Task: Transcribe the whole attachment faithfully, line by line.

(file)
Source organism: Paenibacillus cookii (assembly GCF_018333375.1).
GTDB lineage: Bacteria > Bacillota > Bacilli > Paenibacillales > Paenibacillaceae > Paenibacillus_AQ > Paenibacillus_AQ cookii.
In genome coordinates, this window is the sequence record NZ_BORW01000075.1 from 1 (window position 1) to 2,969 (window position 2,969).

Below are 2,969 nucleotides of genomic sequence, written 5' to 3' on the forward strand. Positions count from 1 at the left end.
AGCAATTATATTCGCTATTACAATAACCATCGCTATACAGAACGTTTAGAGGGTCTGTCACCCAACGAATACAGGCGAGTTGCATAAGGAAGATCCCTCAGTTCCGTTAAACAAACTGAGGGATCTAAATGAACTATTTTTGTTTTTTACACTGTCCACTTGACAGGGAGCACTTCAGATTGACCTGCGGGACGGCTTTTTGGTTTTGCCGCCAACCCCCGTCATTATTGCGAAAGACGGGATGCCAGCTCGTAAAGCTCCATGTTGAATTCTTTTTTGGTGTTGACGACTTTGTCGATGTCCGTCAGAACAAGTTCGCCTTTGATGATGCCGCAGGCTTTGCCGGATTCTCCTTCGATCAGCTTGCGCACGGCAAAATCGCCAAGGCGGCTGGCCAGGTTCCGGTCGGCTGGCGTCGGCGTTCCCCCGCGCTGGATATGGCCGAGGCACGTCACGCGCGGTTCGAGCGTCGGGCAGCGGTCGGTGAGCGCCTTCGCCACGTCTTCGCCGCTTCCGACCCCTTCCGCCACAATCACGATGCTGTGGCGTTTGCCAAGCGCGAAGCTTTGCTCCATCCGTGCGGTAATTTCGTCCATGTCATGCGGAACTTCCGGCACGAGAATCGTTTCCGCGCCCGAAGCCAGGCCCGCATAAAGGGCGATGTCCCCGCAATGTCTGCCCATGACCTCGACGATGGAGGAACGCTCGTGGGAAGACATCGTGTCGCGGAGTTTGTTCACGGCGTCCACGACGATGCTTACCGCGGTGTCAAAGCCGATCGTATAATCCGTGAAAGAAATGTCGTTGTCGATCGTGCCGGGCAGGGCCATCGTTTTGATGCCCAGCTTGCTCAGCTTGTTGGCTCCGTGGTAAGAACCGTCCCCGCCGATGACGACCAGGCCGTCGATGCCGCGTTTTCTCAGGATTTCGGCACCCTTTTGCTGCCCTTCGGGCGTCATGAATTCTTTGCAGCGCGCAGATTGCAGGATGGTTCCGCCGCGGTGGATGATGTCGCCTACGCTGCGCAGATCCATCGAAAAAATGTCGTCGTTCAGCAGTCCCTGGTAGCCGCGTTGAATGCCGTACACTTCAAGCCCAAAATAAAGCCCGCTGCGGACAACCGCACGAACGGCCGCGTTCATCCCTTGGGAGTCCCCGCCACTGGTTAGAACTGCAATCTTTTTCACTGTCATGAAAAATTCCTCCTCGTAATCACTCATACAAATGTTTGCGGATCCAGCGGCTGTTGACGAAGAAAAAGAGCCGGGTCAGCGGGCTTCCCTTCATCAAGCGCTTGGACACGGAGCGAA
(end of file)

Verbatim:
Source organism: Paenibacillus cookii (assembly GCF_018333375.1).
GTDB lineage: Bacteria > Bacillota > Bacilli > Paenibacillales > Paenibacillaceae > Paenibacillus_AQ > Paenibacillus_AQ cookii.
In genome coordinates, this window is the sequence record NZ_BORW01000075.1 from 1 (window position 1) to 2,969 (window position 2,969).

Below are 2,969 nucleotides of genomic sequence, written 5' to 3' on the forward strand. Positions count from 1 at the left end.
AGCAATTATATTCGCTATTACAATAACCATCGCTATACAGAACGTTTAGAGGGTCTGTCACCCAACGAATACAGGCGAGTTGCATAAGGAAGATCCCTCAGTTCCGTTAAACAAACTGAGGGATCTAAATGAACTATTTTTGTTTTTTACACTGTCCACTTGACAGGGAGCACTTCAGATTGACCTGCGGGACGGCTTTTTGGTTTTGCCGCCAACCCCCGTCATTATTGCGAAAGACGGGATGCCAGCTCGTAAAGCTCCATGTTGAATTCTTTTTTGGTGTTGACGACTTTGTCGATGTCCGTCAGAACAAGTTCGCCTTTGATGATGCCGCAGGCTTTGCCGGATTCTCCTTCGATCAGCTTGCGCACGGCAAAATCGCCAAGGCGGCTGGCCAGGTTCCGGTCGGCTGGCGTCGGCGTTCCCCCGCGCTGGATATGGCCGAGGCACGTCACGCGCGGTTCGAGCGTCGGGCAGCGGTCGGTGAGCGCCTTCGCCACGTCTTCGCCGCTTCCGACCCCTTCCGCCACAATCACGATGCTGTGGCGTTTGCCAAGCGCGAAGCTTTGCTCCATCCGTGCGGTAATTTCGTCCATGTCATGCGGAACTTCCGGCACGAGAATCGTTTCCGCGCCCGAAGCCAGGCCCGCATAAAGGGCGATGTCCCCGCAATGTCTGCCCATGACCTCGACGATGGAGGAACGCTCGTGGGAAGACATCGTGTCGCGGAGTTTGTTCACGGCGTCCACGACGATGCTTACCGCGGTGTCAAAGCCGATCGTATAATCCGTGAAAGAAATGTCGTTGTCGATCGTGCCGGGCAGGGCCATCGTTTTGATGCCCAGCTTGCTCAGCTTGTTGGCTCCGTGGTAAGAACCGTCCCCGCCGATGACGACCAGGCCGTCGATGCCGCGTTTTCTCAGGATTTCGGCACCCTTTTGCTGCCCTTCGGGCGTCATGAATTCTTTGCAGCGCGCAGATTGCAGGATGGTTCCGCCGCGGTGGATGATGTCGCCTACGCTGCGCAGATCCATCGAAAAAATGTCGTCGTTCAGCAGTCCCTGGTAGCCGCGTTGAATGCCGTACACTTCAAGCCCAAAATAAAGCCCGCTGCGGACAACCGCACGAACGGCCGCGTTCATCCCTTGGGAGTCCCCGCCACTGGTTAGAACTGCAATCTTTTTCACTGTCATGAAAAATTCCTCCTCGTAATCACTCATACAAATGTTTGCGGATCCAGCGGCTGTTGACGAAGAAAAAGAGCCGGGTCAGCGGGCTTCCCTTCATCAAGCGCTTGGACACGGAGCGAA